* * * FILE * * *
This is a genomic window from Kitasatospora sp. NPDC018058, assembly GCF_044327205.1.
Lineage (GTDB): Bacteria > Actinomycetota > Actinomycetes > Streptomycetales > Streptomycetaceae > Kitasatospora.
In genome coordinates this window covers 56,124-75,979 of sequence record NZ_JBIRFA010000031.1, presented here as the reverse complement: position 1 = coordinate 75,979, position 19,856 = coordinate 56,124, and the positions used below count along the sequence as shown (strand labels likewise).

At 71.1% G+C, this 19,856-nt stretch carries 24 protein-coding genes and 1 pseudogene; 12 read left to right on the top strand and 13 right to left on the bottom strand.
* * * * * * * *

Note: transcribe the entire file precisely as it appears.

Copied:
This is a genomic window from Kitasatospora sp. NPDC018058, assembly GCF_044327205.1.
Lineage (GTDB): Bacteria > Actinomycetota > Actinomycetes > Streptomycetales > Streptomycetaceae > Kitasatospora.
In genome coordinates this window covers 56,124-75,979 of sequence record NZ_JBIRFA010000031.1, presented here as the reverse complement: position 1 = coordinate 75,979, position 19,856 = coordinate 56,124, and the positions used below count along the sequence as shown (strand labels likewise).

At 71.1% G+C, this 19,856-nt stretch carries 24 protein-coding genes and 1 pseudogene; 12 read left to right on the top strand and 13 right to left on the bottom strand.